Iowa State’s Department of Electrical and Computer Engineering is celebrating Black History Month with a series highlighting alumni, faculty and students. This is the first in a multi-part series. Click here for more Black History Month coverage.
It’s hard to imagine Iowa State University’s campus without Parks Library or the Memorial Union in the early 1900s. It’s even harder to imagine what life was like for students at that time.
Today, Ames has countless housing options for Iowa State students, both on and off campus. But what if you weren’t allowed to live on campus? What if you had to find alternative housing for yourself because of the color of your skin? For African-American students on campus 100 years ago, these were obstacles to overcome.
Iowa State was founded as a land-grant university, which enables the ideals that higher education should be accessible to all. This meant African-American students could attend from the start of the university’s first class in 1869. However, they were not permitted to live in campus housing.
Students of color found off-campus living arrangements and attended classes with everyone else. Amidst all the obstacles, Claron “Hutch” Hutchison was able to attend Iowa State College (the university’s name back then) and graduate with an engineering degree.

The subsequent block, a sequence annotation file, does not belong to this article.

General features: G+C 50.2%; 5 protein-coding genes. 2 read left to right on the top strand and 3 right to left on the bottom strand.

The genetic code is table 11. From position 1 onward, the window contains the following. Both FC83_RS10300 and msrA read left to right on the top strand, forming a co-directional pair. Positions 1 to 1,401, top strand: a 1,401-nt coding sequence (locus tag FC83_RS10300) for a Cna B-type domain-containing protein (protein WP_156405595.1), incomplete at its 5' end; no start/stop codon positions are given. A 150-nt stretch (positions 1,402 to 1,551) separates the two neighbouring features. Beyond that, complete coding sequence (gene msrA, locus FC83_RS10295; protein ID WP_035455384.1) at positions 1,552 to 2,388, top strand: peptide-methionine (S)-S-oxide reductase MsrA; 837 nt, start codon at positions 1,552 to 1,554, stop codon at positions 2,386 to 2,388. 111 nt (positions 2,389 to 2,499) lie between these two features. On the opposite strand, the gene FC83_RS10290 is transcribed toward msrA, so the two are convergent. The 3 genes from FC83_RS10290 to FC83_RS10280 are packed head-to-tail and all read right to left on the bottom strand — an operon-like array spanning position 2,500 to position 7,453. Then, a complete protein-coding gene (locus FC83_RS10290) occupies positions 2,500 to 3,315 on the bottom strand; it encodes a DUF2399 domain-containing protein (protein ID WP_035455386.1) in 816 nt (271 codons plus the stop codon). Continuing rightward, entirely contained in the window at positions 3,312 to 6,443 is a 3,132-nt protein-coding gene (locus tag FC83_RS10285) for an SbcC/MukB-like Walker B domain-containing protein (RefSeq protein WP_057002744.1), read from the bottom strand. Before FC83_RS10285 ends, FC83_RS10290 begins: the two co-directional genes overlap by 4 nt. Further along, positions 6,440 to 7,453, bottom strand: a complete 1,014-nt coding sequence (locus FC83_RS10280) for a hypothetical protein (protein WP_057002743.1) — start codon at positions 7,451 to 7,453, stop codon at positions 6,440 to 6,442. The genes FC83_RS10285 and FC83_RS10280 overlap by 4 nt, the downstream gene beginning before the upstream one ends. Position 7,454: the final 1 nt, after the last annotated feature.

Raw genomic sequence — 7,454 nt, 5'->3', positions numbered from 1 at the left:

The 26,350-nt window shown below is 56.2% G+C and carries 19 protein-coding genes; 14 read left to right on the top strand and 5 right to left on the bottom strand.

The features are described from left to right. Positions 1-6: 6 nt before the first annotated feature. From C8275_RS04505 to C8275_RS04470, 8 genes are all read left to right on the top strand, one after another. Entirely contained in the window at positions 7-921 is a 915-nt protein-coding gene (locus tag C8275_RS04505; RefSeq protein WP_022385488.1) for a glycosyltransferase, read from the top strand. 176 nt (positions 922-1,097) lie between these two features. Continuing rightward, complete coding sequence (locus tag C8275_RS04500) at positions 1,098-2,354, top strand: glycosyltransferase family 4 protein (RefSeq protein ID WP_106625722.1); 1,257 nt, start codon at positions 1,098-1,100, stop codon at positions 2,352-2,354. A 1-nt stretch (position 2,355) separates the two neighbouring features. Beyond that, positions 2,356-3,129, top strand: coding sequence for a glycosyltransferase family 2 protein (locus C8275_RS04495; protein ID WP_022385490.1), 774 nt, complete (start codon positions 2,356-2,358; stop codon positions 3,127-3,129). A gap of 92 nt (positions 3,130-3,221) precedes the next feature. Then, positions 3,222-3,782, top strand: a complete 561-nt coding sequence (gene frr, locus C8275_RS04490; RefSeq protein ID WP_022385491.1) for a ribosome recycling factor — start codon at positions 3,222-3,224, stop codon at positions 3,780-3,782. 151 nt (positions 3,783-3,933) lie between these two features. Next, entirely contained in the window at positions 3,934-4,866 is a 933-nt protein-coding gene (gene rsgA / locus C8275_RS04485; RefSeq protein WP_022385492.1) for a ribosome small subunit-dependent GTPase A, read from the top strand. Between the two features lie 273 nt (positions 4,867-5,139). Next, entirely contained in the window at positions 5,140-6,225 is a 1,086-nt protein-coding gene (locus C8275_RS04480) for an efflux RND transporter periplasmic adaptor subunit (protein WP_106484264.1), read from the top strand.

Hutch was the first African-American to graduate from today’s Department of Electrical and Computer Engineering, earning a degree in electrical engineering in 1913. While at Iowa State College, Hutch participated in class football and track, which is the equivalent to club teams today.
In the 1912 edition of The Bomb, Iowa State’s yearbook, Hutch was described as “a fine fellow whose personality is liked and whose ambition is admired by all.” While in the electrical engineering department, Hutch worked on a project listed in the commencement program as “Design of a Hydroelectric Plant for Preston, Minnesota.”
James H. Banning was another electrical engineering student from the same time period, who left Iowa State to pursue his dream of becoming a pilot in the early 1920s. Banning was the first African-American pilot to complete a transcontinental flight and receive a commercial pilot’s license.
During that era, Fred Patterson, who received a Ph.D. from Iowa State in veterinary medicine and went on to found what became the famous Tuskegee Airmen unit of World War II, was living with Banning and five others in off-campus quarters.
Since campus housing was restricted to white students, Patterson and other African-American students had to find living arrangements elsewhere, renting quarters above a store in Ames. They dubbed themselves the Interstate Club, with as many as two dozen students living there at any given time.
Former ISU President Albert Storms wrote that African-American students“ are entirely welcome at this institution; they have no discourtesy whatever shown them by fellow students or other.” He went on to write that it is not always easy for African-American students to find rooming and boarding accommodations.
After World War II, African-American students were able to live on campus at Iowa State. The university has always strived to uphold the values of a land-grant university, that everyone, regardless of the color of your skin has, the opportunity for an equal education.